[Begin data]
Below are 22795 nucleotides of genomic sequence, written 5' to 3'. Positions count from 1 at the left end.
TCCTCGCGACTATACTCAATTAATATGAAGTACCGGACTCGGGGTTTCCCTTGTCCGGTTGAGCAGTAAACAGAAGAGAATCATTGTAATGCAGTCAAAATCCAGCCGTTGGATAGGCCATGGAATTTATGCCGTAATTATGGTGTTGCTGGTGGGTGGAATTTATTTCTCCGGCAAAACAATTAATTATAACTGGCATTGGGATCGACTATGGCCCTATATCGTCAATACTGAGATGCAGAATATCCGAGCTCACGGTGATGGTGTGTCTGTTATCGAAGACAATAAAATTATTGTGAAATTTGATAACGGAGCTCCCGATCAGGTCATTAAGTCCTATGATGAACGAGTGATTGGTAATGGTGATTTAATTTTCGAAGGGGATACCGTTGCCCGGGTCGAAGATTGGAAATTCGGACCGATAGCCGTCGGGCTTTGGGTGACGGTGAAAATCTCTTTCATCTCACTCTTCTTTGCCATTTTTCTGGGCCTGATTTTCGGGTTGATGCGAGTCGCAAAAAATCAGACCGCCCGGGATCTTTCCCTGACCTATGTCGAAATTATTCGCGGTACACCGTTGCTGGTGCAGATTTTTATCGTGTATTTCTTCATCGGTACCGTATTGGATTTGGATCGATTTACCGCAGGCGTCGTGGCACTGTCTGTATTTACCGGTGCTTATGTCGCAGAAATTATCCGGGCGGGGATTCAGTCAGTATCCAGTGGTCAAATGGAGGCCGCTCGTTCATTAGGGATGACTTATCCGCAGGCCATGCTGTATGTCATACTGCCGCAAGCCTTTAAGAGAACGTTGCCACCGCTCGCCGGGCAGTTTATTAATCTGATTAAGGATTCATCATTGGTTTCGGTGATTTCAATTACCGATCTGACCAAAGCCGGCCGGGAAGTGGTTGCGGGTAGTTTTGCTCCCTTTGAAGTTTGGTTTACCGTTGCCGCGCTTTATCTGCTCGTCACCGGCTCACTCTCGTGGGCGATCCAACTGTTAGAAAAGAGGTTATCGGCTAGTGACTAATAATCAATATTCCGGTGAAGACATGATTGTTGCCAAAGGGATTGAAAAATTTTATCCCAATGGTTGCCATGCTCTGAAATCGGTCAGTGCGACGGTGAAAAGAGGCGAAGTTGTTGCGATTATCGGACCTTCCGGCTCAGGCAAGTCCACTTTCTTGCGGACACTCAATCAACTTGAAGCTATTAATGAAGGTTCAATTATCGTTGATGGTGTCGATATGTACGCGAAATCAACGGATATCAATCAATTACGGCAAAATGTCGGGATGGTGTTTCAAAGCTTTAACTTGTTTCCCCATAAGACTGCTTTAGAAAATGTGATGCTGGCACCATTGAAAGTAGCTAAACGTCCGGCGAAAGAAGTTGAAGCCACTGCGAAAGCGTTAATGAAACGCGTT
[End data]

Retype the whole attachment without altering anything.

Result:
Below are 22795 nucleotides of genomic sequence, written 5' to 3'. Positions count from 1 at the left end.
TCCTCGCGACTATACTCAATTAATATGAAGTACCGGACTCGGGGTTTCCCTTGTCCGGTTGAGCAGTAAACAGAAGAGAATCATTGTAATGCAGTCAAAATCCAGCCGTTGGATAGGCCATGGAATTTATGCCGTAATTATGGTGTTGCTGGTGGGTGGAATTTATTTCTCCGGCAAAACAATTAATTATAACTGGCATTGGGATCGACTATGGCCCTATATCGTCAATACTGAGATGCAGAATATCCGAGCTCACGGTGATGGTGTGTCTGTTATCGAAGACAATAAAATTATTGTGAAATTTGATAACGGAGCTCCCGATCAGGTCATTAAGTCCTATGATGAACGAGTGATTGGTAATGGTGATTTAATTTTCGAAGGGGATACCGTTGCCCGGGTCGAAGATTGGAAATTCGGACCGATAGCCGTCGGGCTTTGGGTGACGGTGAAAATCTCTTTCATCTCACTCTTCTTTGCCATTTTTCTGGGCCTGATTTTCGGGTTGATGCGAGTCGCAAAAAATCAGACCGCCCGGGATCTTTCCCTGACCTATGTCGAAATTATTCGCGGTACACCGTTGCTGGTGCAGATTTTTATCGTGTATTTCTTCATCGGTACCGTATTGGATTTGGATCGATTTACCGCAGGCGTCGTGGCACTGTCTGTATTTACCGGTGCTTATGTCGCAGAAATTATCCGGGCGGGGATTCAGTCAGTATCCAGTGGTCAAATGGAGGCCGCTCGTTCATTAGGGATGACTTATCCGCAGGCCATGCTGTATGTCATACTGCCGCAAGCCTTTAAGAGAACGTTGCCACCGCTCGCCGGGCAGTTTATTAATCTGATTAAGGATTCATCATTGGTTTCGGTGATTTCAATTACCGATCTGACCAAAGCCGGCCGGGAAGTGGTTGCGGGTAGTTTTGCTCCCTTTGAAGTTTGGTTTACCGTTGCCGCGCTTTATCTGCTCGTCACCGGCTCACTCTCGTGGGCGATCCAACTGTTAGAAAAGAGGTTATCGGCTAGTGACTAATAATCAATATTCCGGTGAAGACATGATTGTTGCCAAAGGGATTGAAAAATTTTATCCCAATGGTTGCCATGCTCTGAAATCGGTCAGTGCGACGGTGAAAAGAGGCGAAGTTGTTGCGATTATCGGACCTTCCGGCTCAGGCAAGTCCACTTTCTTGCGGACACTCAATCAACTTGAAGCTATTAATGAAGGTTCAATTATCGTTGATGGTGTCGATATGTACGCGAAATCAACGGATATCAATCAATTACGGCAAAATGTCGGGATGGTGTTTCAAAGCTTTAACTTGTTTCCCCATAAGACTGCTTTAGAAAATGTGATGCTGGCACCATTGAAAGTAGCTAAACGTCCGGCGAAAGAAGTTGAAGCCACTGCGAAAGCGTTAATGAAACGCGTT